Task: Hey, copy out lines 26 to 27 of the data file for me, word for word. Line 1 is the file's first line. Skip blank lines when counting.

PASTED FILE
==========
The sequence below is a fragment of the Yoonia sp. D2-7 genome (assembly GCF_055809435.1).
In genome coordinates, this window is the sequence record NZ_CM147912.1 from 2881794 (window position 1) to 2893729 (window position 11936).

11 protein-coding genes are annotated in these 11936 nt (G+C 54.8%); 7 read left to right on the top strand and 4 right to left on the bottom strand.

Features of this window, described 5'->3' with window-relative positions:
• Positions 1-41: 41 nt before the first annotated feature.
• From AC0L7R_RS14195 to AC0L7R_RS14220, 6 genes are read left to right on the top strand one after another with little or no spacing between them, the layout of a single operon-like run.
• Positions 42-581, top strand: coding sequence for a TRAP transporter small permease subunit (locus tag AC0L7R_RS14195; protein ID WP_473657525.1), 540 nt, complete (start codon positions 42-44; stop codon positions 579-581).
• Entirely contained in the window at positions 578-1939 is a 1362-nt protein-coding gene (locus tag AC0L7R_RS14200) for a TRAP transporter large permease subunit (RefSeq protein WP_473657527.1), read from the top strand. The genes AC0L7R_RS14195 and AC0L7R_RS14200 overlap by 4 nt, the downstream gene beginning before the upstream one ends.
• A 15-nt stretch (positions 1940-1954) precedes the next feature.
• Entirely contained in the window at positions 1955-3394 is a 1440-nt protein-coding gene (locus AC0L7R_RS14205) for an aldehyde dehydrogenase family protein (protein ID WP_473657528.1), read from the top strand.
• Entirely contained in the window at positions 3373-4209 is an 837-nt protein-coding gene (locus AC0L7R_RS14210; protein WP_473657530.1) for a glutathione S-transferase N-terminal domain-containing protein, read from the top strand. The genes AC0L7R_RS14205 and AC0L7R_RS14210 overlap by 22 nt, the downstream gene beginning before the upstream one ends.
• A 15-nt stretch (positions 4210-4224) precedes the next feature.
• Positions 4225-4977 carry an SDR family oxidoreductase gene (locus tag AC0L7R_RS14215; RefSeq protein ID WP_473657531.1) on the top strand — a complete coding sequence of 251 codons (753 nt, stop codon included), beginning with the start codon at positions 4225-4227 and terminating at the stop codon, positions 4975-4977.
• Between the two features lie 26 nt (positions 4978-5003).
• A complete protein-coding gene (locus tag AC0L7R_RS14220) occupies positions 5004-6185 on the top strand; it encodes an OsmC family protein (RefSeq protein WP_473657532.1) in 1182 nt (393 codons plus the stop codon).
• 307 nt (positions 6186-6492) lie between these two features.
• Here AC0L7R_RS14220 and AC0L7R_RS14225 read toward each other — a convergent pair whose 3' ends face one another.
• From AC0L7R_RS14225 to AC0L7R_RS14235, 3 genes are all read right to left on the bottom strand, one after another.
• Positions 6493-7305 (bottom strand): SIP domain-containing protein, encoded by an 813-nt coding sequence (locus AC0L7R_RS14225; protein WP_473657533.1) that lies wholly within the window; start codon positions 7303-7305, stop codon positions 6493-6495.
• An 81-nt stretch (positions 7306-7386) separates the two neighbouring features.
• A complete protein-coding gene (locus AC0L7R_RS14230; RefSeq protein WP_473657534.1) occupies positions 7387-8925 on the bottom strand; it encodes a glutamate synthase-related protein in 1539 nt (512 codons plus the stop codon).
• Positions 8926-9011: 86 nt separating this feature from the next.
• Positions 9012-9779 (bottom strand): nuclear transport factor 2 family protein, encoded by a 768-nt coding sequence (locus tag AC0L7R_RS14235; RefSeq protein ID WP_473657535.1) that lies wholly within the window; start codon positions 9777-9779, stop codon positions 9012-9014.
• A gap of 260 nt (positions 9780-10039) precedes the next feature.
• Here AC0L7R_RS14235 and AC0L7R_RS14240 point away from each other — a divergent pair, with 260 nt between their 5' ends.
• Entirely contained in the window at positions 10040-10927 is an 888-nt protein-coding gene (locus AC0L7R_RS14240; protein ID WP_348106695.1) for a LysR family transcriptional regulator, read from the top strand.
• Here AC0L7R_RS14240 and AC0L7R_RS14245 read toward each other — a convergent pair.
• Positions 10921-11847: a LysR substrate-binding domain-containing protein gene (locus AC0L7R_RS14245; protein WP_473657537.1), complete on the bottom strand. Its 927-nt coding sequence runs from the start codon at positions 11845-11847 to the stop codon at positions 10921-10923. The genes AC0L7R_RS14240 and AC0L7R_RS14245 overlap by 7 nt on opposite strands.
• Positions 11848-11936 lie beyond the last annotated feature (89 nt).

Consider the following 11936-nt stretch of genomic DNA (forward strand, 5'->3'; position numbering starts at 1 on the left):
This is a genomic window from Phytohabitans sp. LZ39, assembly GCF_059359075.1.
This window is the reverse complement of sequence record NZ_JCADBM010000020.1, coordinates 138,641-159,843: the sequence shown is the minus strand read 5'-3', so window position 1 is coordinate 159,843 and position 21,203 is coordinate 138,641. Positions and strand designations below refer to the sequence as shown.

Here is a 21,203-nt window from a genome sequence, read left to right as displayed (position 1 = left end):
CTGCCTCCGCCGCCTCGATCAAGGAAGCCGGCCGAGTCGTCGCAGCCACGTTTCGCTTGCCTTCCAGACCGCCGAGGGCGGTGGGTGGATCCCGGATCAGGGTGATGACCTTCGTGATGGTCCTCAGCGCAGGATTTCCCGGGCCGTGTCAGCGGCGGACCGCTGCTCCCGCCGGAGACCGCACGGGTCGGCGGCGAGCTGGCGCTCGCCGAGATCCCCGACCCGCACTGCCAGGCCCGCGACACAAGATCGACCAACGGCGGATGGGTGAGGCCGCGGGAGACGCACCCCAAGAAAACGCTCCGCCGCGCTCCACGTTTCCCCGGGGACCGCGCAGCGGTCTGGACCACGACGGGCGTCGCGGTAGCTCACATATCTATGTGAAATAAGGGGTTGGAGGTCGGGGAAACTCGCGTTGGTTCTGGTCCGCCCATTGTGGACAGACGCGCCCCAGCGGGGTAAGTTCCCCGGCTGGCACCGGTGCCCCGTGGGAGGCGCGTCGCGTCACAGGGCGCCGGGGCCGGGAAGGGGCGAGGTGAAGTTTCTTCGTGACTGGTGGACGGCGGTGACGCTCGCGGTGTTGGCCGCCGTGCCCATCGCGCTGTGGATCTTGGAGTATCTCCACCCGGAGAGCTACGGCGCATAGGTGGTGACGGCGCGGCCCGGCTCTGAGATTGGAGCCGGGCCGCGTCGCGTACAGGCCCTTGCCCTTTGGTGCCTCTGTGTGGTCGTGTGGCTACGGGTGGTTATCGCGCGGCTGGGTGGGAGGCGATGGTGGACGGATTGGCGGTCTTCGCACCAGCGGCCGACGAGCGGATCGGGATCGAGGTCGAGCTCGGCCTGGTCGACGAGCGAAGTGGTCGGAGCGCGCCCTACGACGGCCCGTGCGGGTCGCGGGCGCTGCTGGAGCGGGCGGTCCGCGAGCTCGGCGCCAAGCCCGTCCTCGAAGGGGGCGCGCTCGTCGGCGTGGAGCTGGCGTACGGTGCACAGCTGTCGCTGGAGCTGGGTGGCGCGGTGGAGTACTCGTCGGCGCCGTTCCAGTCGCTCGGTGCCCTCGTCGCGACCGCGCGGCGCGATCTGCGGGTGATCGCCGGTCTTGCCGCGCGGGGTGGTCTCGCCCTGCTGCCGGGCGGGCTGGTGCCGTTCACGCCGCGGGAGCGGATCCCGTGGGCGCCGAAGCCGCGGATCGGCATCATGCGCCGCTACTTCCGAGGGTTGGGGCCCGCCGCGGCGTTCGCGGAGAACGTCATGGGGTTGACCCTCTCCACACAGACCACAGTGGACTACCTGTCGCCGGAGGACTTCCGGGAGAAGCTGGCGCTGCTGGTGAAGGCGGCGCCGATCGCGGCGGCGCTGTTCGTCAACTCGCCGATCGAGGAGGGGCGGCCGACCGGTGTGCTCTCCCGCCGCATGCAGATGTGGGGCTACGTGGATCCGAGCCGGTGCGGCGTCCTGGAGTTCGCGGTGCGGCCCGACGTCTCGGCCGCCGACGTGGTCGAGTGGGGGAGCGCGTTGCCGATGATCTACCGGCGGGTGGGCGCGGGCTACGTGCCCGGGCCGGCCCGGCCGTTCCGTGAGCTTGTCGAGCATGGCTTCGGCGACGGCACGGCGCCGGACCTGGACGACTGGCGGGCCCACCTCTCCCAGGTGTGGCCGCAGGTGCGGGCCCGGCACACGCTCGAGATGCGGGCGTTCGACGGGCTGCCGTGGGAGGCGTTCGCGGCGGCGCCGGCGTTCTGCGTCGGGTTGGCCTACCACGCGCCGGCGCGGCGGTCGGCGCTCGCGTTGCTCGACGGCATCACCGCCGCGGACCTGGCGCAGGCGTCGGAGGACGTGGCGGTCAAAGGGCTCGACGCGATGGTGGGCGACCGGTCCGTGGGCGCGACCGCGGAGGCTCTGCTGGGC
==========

• Entirely contained in the window at positions 10040-10927 is an 888-nt protein-coding gene (locus AC0L7R_RS14240; protein ID WP_348106695.1) for a LysR family transcriptional regulator, read from the top strand.
• Here AC0L7R_RS14240 and AC0L7R_RS14245 read toward each other — a convergent pair.